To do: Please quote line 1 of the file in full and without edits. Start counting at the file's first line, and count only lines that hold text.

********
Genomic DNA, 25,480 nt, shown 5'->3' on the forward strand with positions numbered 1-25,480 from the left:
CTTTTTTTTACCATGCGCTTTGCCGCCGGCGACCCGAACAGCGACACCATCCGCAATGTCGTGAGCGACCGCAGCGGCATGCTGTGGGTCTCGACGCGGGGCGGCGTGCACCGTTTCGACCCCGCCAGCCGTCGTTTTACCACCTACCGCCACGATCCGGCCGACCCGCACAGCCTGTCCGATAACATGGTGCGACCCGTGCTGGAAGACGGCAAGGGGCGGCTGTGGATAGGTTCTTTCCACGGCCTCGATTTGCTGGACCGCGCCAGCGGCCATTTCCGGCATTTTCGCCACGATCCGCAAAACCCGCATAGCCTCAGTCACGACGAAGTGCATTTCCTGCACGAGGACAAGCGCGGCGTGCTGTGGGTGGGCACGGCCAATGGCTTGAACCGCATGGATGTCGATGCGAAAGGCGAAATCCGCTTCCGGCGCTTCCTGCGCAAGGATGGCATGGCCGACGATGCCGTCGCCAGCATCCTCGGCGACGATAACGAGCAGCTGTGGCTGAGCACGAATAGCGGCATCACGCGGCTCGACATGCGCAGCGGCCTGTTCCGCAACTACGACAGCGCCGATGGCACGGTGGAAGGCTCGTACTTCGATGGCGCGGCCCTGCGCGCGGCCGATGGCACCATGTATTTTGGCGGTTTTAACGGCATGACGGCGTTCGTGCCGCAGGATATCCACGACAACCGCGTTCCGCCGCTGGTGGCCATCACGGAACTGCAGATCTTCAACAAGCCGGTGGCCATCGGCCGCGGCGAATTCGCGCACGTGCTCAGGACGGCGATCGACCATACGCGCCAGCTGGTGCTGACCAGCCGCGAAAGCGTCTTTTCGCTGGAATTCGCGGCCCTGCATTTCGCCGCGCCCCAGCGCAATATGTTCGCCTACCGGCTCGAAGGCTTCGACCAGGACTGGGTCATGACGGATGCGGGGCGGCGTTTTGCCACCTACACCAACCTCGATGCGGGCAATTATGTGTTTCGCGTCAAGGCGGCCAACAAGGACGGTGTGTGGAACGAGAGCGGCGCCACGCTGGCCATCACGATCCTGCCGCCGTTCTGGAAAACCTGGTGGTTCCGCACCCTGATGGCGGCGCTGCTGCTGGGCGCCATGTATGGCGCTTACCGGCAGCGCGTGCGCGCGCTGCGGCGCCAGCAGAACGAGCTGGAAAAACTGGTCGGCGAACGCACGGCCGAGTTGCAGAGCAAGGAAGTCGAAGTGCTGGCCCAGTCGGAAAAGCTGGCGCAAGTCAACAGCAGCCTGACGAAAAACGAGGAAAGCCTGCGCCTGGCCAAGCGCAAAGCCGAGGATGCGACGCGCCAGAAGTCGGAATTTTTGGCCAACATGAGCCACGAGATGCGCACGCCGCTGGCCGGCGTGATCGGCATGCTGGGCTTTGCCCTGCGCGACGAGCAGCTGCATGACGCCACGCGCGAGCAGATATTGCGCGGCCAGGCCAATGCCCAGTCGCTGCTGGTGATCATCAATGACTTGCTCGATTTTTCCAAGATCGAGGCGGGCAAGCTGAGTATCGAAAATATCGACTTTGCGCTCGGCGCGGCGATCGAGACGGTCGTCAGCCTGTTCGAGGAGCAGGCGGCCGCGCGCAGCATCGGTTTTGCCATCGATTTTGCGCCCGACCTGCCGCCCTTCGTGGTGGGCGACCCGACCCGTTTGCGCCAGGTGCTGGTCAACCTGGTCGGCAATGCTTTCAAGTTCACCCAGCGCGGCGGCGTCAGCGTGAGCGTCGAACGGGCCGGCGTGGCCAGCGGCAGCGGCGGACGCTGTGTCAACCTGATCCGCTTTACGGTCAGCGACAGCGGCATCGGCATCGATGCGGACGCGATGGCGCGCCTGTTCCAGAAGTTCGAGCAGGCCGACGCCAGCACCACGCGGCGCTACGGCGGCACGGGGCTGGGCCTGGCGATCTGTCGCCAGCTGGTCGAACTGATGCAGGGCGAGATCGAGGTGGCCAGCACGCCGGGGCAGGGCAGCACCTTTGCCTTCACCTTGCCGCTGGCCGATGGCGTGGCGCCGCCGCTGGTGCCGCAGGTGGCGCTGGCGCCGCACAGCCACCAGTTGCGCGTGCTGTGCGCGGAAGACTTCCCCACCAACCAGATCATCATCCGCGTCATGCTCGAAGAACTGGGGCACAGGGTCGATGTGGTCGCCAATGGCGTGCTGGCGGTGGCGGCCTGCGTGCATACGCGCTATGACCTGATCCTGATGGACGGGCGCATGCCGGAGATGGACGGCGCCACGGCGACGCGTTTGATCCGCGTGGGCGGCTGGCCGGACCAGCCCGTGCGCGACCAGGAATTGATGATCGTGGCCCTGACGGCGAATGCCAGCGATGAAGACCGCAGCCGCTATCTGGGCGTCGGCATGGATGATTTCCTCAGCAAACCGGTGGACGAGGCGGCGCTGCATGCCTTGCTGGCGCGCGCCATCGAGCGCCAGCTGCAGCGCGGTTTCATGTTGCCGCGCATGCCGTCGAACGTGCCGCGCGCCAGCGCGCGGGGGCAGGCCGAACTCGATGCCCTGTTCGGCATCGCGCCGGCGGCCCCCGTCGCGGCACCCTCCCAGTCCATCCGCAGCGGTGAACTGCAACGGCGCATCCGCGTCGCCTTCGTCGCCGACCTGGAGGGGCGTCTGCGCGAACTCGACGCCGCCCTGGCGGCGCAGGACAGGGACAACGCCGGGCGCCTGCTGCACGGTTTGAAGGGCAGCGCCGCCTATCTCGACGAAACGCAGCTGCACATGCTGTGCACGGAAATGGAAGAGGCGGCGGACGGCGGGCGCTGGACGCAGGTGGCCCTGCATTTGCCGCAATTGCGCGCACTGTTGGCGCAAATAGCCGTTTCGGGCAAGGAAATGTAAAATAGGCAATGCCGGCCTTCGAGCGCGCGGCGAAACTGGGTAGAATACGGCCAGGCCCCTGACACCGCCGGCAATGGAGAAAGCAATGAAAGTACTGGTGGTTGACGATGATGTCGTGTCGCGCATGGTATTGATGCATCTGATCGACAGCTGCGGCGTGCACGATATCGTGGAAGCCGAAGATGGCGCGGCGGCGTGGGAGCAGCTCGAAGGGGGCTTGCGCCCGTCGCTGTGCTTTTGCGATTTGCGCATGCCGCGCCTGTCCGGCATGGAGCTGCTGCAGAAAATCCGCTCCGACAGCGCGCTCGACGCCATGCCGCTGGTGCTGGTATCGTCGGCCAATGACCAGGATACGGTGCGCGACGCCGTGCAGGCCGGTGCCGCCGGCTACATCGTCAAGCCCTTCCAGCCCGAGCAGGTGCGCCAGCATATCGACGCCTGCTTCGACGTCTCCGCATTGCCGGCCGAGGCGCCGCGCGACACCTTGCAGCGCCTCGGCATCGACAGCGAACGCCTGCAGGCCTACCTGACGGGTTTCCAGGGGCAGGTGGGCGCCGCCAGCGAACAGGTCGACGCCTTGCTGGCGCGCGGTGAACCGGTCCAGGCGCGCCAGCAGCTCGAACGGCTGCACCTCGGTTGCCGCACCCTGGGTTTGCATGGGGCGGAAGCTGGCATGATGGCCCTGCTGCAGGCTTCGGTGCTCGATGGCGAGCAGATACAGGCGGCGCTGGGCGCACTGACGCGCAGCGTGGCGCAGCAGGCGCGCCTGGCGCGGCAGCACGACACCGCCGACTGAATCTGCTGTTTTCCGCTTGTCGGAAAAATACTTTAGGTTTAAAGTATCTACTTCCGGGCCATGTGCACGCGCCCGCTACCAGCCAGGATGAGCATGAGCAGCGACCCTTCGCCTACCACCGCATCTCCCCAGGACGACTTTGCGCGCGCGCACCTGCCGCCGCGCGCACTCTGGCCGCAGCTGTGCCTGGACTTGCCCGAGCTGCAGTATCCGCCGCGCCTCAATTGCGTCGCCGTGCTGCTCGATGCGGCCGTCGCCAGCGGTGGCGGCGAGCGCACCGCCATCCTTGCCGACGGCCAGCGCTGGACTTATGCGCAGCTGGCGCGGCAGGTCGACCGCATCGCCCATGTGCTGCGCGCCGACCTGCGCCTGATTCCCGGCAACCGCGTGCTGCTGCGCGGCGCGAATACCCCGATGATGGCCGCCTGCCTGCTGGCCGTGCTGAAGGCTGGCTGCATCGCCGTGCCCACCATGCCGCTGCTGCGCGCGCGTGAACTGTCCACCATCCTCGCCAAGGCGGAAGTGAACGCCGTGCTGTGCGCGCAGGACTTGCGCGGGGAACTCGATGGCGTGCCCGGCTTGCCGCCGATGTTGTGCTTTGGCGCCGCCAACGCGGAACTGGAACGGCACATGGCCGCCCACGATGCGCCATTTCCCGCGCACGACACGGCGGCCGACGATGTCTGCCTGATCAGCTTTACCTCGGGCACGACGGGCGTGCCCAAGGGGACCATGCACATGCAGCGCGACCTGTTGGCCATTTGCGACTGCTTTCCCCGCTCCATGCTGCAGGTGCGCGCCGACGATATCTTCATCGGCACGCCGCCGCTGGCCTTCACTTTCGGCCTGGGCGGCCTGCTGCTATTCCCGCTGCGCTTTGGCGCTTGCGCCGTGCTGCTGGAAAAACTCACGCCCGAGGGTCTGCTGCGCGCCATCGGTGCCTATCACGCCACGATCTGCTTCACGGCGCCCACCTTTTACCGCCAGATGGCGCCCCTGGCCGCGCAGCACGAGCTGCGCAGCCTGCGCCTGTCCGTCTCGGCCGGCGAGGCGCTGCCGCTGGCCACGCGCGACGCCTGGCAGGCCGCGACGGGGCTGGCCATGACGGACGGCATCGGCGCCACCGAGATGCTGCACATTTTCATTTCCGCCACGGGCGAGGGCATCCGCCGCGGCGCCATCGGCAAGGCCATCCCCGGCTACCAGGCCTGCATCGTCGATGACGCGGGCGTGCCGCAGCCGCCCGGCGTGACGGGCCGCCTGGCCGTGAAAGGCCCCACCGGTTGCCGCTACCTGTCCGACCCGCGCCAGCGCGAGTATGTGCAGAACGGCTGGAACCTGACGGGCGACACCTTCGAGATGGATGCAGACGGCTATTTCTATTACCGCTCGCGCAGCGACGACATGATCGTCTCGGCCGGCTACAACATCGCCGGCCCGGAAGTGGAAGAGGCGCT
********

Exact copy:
Genomic DNA, 25,480 nt, shown 5'->3' on the forward strand with positions numbered 1-25,480 from the left: